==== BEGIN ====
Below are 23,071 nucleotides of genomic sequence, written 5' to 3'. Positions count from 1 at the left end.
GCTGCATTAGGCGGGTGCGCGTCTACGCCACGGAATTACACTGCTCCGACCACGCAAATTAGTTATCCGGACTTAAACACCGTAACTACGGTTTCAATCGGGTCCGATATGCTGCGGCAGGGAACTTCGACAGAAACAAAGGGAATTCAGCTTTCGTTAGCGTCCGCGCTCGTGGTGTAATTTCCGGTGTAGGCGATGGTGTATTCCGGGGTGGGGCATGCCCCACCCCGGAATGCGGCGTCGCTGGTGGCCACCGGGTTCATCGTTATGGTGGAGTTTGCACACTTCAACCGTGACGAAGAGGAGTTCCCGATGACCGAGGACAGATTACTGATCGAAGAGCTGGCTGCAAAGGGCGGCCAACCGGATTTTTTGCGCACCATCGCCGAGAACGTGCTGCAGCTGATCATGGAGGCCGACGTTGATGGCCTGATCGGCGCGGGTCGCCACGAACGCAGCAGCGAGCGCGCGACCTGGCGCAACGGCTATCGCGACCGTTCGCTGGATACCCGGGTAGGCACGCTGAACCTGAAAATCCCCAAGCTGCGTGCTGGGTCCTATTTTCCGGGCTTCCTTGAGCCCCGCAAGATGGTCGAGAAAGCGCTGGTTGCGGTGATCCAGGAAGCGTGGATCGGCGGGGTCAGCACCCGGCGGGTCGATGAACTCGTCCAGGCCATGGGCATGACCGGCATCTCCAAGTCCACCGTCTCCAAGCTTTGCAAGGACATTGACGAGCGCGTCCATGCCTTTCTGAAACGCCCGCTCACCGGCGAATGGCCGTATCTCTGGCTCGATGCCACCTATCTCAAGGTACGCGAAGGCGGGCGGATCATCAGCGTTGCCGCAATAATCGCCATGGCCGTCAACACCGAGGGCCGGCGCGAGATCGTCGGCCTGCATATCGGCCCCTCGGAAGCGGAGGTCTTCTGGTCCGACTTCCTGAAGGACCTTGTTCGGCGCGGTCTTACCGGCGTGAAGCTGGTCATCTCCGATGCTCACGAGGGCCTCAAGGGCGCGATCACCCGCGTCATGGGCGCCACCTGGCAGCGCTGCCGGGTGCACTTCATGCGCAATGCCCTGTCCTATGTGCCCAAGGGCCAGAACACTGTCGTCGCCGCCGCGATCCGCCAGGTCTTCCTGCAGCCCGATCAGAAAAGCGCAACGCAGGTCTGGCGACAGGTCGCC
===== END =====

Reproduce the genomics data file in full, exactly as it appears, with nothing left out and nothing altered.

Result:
Below are 23,071 nucleotides of genomic sequence, written 5' to 3'. Positions count from 1 at the left end.
GCTGCATTAGGCGGGTGCGCGTCTACGCCACGGAATTACACTGCTCCGACCACGCAAATTAGTTATCCGGACTTAAACACCGTAACTACGGTTTCAATCGGGTCCGATATGCTGCGGCAGGGAACTTCGACAGAAACAAAGGGAATTCAGCTTTCGTTAGCGTCCGCGCTCGTGGTGTAATTTCCGGTGTAGGCGATGGTGTATTCCGGGGTGGGGCATGCCCCACCCCGGAATGCGGCGTCGCTGGTGGCCACCGGGTTCATCGTTATGGTGGAGTTTGCACACTTCAACCGTGACGAAGAGGAGTTCCCGATGACCGAGGACAGATTACTGATCGAAGAGCTGGCTGCAAAGGGCGGCCAACCGGATTTTTTGCGCACCATCGCCGAGAACGTGCTGCAGCTGATCATGGAGGCCGACGTTGATGGCCTGATCGGCGCGGGTCGCCACGAACGCAGCAGCGAGCGCGCGACCTGGCGCAACGGCTATCGCGACCGTTCGCTGGATACCCGGGTAGGCACGCTGAACCTGAAAATCCCCAAGCTGCGTGCTGGGTCCTATTTTCCGGGCTTCCTTGAGCCCCGCAAGATGGTCGAGAAAGCGCTGGTTGCGGTGATCCAGGAAGCGTGGATCGGCGGGGTCAGCACCCGGCGGGTCGATGAACTCGTCCAGGCCATGGGCATGACCGGCATCTCCAAGTCCACCGTCTCCAAGCTTTGCAAGGACATTGACGAGCGCGTCCATGCCTTTCTGAAACGCCCGCTCACCGGCGAATGGCCGTATCTCTGGCTCGATGCCACCTATCTCAAGGTACGCGAAGGCGGGCGGATCATCAGCGTTGCCGCAATAATCGCCATGGCCGTCAACACCGAGGGCCGGCGCGAGATCGTCGGCCTGCATATCGGCCCCTCGGAAGCGGAGGTCTTCTGGTCCGACTTCCTGAAGGACCTTGTTCGGCGCGGTCTTACCGGCGTGAAGCTGGTCATCTCCGATGCTCACGAGGGCCTCAAGGGCGCGATCACCCGCGTCATGGGCGCCACCTGGCAGCGCTGCCGGGTGCACTTCATGCGCAATGCCCTGTCCTATGTGCCCAAGGGCCAGAACACTGTCGTCGCCGCCGCGATCCGCCAGGTCTTCCTGCAGCCCGATCAGAAAAGCGCAACGCAGGTCTGGCGACAGGTCGCC